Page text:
A little Melissa butterfly, tasting my finger
Moths prefer tubular flowers, especially night-scented ones like lilies, hostas, nicotiana, daturas, phlox, and have even been known to visit hummingbird feeders.  
Cecropia moth, one of our largesty silkmoths, seems to be declining because of parasitism by a tachinid fly that was introduced to control the gypsy moth, an invasive species from Europe that is devastating North American forests. Another example of many well-intentioned attempts to correct a problem has gone awry. Now, how far must we go to control the tachinid fly? And then, what?
All of these plants also attract many other pollinators, providing food for a wide range of insects which are not only vitally necessary to keep our plant world humming along, they are also important members of the food chain for both birds and mammals. Many are the staple foods in the diets of forest-nesting birds.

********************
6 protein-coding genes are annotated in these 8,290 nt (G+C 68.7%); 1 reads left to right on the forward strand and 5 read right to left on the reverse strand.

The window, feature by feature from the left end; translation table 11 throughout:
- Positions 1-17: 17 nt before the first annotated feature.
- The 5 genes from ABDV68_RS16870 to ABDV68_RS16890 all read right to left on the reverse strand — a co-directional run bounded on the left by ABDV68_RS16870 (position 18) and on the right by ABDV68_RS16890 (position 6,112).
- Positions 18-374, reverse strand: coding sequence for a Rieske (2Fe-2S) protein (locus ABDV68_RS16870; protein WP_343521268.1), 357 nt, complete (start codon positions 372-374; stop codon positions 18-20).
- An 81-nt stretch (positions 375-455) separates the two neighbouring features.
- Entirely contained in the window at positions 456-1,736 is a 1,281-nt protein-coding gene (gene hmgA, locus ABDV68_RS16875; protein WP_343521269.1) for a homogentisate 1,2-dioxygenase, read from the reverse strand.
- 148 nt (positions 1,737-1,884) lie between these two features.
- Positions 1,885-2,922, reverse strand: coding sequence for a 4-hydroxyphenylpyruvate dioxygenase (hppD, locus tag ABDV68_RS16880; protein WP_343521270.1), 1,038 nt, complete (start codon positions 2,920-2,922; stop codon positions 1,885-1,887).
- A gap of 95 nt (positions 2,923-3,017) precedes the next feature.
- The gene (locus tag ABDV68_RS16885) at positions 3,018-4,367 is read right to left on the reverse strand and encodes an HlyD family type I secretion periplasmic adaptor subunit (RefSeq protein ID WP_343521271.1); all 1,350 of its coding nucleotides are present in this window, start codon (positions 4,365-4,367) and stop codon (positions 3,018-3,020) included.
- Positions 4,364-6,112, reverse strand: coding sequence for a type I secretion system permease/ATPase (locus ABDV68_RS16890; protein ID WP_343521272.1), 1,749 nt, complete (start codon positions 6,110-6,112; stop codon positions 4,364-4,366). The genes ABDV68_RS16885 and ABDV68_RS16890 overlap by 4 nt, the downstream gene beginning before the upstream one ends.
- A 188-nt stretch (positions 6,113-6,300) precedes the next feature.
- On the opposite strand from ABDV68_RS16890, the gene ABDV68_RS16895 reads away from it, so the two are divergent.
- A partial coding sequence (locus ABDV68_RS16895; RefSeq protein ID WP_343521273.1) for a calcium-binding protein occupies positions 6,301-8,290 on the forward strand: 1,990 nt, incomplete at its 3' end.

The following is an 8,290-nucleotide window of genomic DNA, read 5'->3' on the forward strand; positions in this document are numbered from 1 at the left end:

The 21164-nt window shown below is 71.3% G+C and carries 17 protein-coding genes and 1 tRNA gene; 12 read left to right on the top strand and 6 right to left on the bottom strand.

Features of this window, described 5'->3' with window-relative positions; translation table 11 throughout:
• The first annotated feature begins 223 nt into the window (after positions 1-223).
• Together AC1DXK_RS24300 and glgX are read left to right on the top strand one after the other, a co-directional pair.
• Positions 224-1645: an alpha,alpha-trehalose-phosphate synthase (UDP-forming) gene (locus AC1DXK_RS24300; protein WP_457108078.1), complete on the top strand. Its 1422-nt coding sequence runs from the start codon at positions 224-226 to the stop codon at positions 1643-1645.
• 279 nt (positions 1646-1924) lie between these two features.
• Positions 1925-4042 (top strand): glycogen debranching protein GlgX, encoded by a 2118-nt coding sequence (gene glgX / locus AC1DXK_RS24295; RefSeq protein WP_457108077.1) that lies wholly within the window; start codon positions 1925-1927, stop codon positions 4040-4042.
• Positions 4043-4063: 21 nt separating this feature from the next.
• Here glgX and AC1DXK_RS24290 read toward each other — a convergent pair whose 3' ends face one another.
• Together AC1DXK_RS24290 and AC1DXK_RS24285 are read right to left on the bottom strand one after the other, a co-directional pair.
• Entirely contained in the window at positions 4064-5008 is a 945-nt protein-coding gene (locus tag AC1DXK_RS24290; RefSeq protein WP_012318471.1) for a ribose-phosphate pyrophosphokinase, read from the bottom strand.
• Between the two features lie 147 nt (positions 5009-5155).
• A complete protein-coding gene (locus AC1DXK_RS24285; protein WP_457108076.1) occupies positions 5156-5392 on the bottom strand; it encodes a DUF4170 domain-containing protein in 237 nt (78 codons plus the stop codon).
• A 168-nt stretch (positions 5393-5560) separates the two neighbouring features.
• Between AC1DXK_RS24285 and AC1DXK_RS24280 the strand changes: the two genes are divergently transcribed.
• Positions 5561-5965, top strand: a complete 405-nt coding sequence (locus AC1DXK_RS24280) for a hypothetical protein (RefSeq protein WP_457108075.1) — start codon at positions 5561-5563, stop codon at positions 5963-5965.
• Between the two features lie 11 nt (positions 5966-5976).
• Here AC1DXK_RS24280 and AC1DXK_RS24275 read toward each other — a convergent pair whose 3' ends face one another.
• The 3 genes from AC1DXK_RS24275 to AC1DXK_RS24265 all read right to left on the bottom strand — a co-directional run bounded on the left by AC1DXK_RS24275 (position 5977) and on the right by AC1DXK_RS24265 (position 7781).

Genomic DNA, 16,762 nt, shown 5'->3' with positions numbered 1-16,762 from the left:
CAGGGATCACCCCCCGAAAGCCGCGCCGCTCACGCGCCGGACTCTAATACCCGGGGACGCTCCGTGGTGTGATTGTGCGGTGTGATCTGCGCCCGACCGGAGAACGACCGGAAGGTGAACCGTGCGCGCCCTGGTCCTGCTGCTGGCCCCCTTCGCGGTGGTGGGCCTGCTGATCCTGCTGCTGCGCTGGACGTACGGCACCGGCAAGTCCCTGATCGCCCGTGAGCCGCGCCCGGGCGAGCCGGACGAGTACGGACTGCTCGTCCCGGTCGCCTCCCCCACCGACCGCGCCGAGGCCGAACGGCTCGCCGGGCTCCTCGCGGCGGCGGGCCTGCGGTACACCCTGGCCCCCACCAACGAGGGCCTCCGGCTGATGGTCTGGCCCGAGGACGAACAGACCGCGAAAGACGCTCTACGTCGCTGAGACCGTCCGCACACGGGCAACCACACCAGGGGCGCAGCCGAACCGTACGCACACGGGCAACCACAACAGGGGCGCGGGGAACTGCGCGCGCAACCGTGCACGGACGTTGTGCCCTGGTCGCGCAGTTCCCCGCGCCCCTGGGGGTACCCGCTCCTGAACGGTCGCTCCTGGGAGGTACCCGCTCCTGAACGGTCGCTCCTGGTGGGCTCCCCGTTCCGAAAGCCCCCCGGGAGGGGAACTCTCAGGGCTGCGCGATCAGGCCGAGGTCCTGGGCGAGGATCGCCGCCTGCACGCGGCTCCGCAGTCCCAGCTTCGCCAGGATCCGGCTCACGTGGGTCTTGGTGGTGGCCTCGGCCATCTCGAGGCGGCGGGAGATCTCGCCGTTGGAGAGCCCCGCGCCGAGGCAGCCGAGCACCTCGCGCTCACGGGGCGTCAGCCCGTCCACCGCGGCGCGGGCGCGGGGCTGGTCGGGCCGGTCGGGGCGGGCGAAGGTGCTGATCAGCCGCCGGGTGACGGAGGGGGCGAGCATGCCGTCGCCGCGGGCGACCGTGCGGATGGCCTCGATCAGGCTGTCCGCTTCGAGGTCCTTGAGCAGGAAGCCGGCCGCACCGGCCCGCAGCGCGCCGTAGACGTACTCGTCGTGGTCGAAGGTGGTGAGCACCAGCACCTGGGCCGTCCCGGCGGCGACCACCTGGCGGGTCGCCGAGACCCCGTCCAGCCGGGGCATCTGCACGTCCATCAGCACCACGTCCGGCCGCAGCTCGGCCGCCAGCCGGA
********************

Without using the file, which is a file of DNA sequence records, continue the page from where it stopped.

Besides my caterpillar book, my other favorite reference is a small, information-packed Pocket Nature Guide published by Johnson Books; “Painted Ladies of North America”.

With dwindling habitat worldwide and assaults on these insects with ever-growing use of chemicals, and intoduced predators, even the tiniest pollinator garden helps. I’m planting lots more agastache, salvias, herbs and lavender this year.

"May the wings of the butterfly kiss the sun
And find your shoulder to light on,
To bring you luck, happiness and riches
Today, tomorrow and beyond."
~Irish Blessing

Joplin Globe column March 29, Speaking of Gardens by Sandy Parrill with extra pictures and text


1 comment:

  1. Such an extended and well thought out post. It's amazing the extent to which we are blessed by our Creator when even one insect can be so inspiring.